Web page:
Model maker
Central 3D Systems hosts tournament to show what 3-D printer can do

By Sarah Pryor - Freeman Staff

March 21, 2014

Art Flater, one of the founders of Central 3D Systems, plays pingpong with a paddle and ball that were both made with a 3-D printer.
Charles Auer/Freeman Staff

CITY OF PEWAUKEE - As the Wisconsin Badgers were cinching their spot in the next round of the March Madness tournament, the folks at Central 3D Systems were hosting a tournament of a different kind - a pingpong tournament with paddles and balls made entirely by 3-D printers.

“Anyone who manufactures something needs a 3-D printer,” said President Chris Rosecky. “If you conceive it, you can make it in one of these”

The Saratoga Drive business started in 1973 as an office supply company called Central Office Systems and became Central 3D Systems in 2013 - six years after Rosecky and his business partner Art Flater purchased it.

“We realized that we have this great infrastructure and products, but now instead of printing on paper, you have a physical object at the end,” Rosecky said.

The printers range from about $50,000 to $95,000 depending on what the business needs it to do: print in color, print using multiple materials like rubber and plastic, etc.

A Romulan battle cruiser, foreground, is one of many items made with a 3-D
printer at Central 3D Systems.

Charles Auer/Freeman Staff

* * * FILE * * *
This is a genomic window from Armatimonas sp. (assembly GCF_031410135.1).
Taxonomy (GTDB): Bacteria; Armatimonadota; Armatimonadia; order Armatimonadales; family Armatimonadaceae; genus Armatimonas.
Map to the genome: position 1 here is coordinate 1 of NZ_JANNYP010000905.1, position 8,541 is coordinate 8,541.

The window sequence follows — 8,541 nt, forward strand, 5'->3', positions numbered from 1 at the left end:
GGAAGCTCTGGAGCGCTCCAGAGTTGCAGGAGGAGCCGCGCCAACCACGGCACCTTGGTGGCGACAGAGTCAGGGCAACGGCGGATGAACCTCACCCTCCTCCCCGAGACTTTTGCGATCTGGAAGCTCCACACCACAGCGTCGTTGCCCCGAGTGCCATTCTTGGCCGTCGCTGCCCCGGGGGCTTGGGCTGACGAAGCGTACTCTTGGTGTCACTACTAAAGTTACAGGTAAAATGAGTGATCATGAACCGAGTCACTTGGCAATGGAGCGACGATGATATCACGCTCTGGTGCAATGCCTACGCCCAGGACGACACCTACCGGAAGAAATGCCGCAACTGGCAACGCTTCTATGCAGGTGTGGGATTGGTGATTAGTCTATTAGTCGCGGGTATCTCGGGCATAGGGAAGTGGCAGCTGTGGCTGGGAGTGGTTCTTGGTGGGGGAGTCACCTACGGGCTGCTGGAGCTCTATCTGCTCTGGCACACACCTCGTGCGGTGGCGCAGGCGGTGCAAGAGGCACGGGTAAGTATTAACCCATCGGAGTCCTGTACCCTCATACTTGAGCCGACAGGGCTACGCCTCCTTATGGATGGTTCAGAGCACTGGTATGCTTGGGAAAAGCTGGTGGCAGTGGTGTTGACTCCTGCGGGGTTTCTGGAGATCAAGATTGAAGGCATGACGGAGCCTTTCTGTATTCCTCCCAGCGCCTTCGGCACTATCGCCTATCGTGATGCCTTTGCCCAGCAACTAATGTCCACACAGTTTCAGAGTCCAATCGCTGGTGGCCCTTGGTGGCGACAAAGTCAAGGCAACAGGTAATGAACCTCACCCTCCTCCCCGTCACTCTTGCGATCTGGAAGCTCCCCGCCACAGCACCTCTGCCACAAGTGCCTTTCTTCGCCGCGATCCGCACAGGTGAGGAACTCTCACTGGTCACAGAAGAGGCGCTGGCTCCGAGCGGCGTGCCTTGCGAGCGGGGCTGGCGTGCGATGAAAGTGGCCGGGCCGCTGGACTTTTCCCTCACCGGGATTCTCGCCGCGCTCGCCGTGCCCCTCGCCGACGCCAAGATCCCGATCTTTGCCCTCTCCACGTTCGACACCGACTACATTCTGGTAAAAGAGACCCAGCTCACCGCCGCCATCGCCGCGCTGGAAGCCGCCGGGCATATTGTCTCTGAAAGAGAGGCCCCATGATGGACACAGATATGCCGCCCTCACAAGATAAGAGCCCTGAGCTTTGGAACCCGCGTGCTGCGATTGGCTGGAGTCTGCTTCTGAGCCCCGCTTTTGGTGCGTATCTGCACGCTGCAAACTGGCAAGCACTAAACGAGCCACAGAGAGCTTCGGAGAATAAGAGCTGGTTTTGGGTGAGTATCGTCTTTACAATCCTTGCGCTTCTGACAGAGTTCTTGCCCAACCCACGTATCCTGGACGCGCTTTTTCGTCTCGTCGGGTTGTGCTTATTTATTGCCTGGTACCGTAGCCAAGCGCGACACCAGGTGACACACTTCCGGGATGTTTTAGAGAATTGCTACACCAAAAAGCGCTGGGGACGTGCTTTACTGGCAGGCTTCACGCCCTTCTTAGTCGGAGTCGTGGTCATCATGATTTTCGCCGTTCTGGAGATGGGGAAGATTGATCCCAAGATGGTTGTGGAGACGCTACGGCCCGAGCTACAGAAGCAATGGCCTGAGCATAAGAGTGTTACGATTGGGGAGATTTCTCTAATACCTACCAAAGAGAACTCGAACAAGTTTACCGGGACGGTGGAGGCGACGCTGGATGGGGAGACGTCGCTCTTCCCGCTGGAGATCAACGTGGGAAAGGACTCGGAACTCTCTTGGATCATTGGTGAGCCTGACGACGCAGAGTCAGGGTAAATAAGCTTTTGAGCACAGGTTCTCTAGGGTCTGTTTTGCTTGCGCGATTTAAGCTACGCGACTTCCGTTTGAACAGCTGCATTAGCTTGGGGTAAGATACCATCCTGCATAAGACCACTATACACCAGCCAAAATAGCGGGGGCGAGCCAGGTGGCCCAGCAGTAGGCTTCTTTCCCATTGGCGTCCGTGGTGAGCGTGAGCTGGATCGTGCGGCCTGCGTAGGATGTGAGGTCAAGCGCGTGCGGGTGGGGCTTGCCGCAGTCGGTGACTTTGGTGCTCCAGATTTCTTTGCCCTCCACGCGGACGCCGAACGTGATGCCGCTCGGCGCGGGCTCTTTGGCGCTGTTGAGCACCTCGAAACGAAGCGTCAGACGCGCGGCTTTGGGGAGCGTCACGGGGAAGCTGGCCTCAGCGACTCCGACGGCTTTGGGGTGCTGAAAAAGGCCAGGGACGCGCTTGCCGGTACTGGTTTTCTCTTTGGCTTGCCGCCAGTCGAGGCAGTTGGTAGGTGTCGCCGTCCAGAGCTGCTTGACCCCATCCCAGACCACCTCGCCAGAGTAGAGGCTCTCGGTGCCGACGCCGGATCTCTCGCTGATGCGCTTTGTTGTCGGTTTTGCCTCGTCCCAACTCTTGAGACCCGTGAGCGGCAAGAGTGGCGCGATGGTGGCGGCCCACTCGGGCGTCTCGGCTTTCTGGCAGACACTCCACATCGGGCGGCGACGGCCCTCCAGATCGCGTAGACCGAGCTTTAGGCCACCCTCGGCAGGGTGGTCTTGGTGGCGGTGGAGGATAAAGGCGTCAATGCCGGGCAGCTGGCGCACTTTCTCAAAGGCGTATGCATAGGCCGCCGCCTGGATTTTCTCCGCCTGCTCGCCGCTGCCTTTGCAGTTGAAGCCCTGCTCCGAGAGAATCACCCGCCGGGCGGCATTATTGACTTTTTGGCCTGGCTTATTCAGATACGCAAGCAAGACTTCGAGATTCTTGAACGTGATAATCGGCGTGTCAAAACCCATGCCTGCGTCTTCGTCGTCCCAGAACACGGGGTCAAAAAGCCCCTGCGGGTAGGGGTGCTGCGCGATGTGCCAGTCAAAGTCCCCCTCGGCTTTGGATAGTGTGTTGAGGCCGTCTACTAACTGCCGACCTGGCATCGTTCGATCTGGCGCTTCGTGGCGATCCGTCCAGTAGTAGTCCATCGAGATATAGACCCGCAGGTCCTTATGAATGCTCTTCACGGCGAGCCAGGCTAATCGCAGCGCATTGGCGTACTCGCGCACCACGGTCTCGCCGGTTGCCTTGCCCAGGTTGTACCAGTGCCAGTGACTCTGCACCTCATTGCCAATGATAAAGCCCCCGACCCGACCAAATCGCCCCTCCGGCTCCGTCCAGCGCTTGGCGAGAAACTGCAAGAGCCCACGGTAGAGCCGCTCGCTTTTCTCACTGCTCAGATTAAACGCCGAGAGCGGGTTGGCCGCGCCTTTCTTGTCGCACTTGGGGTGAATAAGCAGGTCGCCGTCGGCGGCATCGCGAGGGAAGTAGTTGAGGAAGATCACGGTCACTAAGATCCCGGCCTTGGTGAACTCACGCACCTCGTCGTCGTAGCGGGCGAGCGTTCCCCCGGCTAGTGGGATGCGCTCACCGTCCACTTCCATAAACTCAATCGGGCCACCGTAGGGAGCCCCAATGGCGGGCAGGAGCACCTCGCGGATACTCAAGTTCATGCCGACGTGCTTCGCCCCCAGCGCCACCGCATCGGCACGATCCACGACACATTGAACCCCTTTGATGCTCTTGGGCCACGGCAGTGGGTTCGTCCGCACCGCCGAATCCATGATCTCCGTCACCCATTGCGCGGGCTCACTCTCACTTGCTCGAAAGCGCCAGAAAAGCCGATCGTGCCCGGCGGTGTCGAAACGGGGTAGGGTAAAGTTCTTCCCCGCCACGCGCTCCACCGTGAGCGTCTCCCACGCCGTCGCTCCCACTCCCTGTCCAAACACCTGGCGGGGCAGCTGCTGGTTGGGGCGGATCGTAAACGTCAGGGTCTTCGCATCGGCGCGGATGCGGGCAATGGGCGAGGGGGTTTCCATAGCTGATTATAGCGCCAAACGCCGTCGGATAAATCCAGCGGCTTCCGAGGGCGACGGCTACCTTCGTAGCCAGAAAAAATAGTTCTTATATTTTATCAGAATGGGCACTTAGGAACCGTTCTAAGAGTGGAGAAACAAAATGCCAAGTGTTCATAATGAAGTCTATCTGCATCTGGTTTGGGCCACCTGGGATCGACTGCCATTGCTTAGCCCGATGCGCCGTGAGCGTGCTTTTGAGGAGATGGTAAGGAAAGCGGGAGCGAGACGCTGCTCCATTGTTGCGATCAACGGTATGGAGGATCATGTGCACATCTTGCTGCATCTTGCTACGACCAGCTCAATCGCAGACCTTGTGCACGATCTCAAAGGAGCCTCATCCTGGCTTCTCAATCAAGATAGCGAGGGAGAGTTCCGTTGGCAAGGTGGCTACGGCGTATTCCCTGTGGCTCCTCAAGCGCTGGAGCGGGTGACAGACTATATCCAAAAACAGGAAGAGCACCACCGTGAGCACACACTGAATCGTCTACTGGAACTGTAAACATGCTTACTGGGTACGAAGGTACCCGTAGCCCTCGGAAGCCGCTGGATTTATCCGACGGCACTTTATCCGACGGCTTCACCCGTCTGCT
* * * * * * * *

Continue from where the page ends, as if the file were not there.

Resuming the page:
“It’s great for prototyping,” Rosecky said, holding up a 3-D printed plastic model of a sandal from a popular shoe company. “Before you would send it off to China and have to wait for the prototype to be made. Now it can be printed within hours.”

At Thursday’s event, Central 3D systems showed off models of everything from metal parts to miniature Star Trek ships to a life-sized engine block - all printed on 3-D printers.

“Before printers people would hand-make these things from wood or steel. Think of the time and manpower,” Rosecky said.

A colorful pingpong paddle made at Central 3D Systems. This paddle was made from a brittle material, but the firm also printed less colorful paddles from solid nylon.
Charles Auer/Freeman Staff

Rosecky, Flater and their crew have been selling 3-D printers to businesses around the area for about a year now, and Rosecky said feedback has been tremendous. However, even though their product might draw interest from clients in big cities all over the region, they enjoy being headquartered right here in Waukesha County.

“If we can do business with these companies here, those benefits show throughout the entire community,” Rosecky said.